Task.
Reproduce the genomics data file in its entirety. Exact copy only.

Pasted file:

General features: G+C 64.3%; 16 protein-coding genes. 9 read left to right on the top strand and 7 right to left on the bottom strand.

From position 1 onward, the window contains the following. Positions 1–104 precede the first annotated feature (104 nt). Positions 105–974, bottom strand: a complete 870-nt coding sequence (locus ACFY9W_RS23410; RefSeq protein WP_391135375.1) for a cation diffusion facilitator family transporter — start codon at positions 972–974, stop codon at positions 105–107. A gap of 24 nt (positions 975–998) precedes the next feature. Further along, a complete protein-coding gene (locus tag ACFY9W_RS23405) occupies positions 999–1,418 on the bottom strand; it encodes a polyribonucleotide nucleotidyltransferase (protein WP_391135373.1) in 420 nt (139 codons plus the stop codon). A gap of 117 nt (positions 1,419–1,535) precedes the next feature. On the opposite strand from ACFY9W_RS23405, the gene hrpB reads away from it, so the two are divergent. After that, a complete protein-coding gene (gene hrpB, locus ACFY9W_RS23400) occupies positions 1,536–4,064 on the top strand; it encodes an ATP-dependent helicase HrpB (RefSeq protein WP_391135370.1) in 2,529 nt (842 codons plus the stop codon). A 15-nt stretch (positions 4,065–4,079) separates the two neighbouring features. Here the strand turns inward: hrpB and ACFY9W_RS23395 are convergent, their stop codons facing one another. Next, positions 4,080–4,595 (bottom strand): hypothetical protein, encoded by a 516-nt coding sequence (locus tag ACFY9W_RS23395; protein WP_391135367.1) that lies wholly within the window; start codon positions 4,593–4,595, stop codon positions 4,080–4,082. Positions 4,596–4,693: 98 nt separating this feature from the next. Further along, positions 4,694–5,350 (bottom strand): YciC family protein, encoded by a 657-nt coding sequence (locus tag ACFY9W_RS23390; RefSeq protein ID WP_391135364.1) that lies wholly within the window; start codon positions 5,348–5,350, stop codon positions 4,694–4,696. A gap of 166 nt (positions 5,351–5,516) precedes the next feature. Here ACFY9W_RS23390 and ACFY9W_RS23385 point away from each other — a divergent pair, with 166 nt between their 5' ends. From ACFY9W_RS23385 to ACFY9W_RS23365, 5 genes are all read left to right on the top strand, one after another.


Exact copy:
General features: G+C 64.3%; 16 protein-coding genes. 9 read left to right on the top strand and 7 right to left on the bottom strand.

From position 1 onward, the window contains the following. Positions 1–104 precede the first annotated feature (104 nt). Positions 105–974, bottom strand: a complete 870-nt coding sequence (locus ACFY9W_RS23410; RefSeq protein WP_391135375.1) for a cation diffusion facilitator family transporter — start codon at positions 972–974, stop codon at positions 105–107. A gap of 24 nt (positions 975–998) precedes the next feature. Further along, a complete protein-coding gene (locus tag ACFY9W_RS23405) occupies positions 999–1,418 on the bottom strand; it encodes a polyribonucleotide nucleotidyltransferase (protein WP_391135373.1) in 420 nt (139 codons plus the stop codon). A gap of 117 nt (positions 1,419–1,535) precedes the next feature. On the opposite strand from ACFY9W_RS23405, the gene hrpB reads away from it, so the two are divergent. After that, a complete protein-coding gene (gene hrpB, locus ACFY9W_RS23400) occupies positions 1,536–4,064 on the top strand; it encodes an ATP-dependent helicase HrpB (RefSeq protein WP_391135370.1) in 2,529 nt (842 codons plus the stop codon). A 15-nt stretch (positions 4,065–4,079) separates the two neighbouring features. Here the strand turns inward: hrpB and ACFY9W_RS23395 are convergent, their stop codons facing one another. Next, positions 4,080–4,595 (bottom strand): hypothetical protein, encoded by a 516-nt coding sequence (locus tag ACFY9W_RS23395; protein WP_391135367.1) that lies wholly within the window; start codon positions 4,593–4,595, stop codon positions 4,080–4,082. Positions 4,596–4,693: 98 nt separating this feature from the next. Further along, positions 4,694–5,350 (bottom strand): YciC family protein, encoded by a 657-nt coding sequence (locus tag ACFY9W_RS23390; RefSeq protein ID WP_391135364.1) that lies wholly within the window; start codon positions 5,348–5,350, stop codon positions 4,694–4,696. A gap of 166 nt (positions 5,351–5,516) precedes the next feature. Here ACFY9W_RS23390 and ACFY9W_RS23385 point away from each other — a divergent pair, with 166 nt between their 5' ends. From ACFY9W_RS23385 to ACFY9W_RS23365, 5 genes are all read left to right on the top strand, one after another.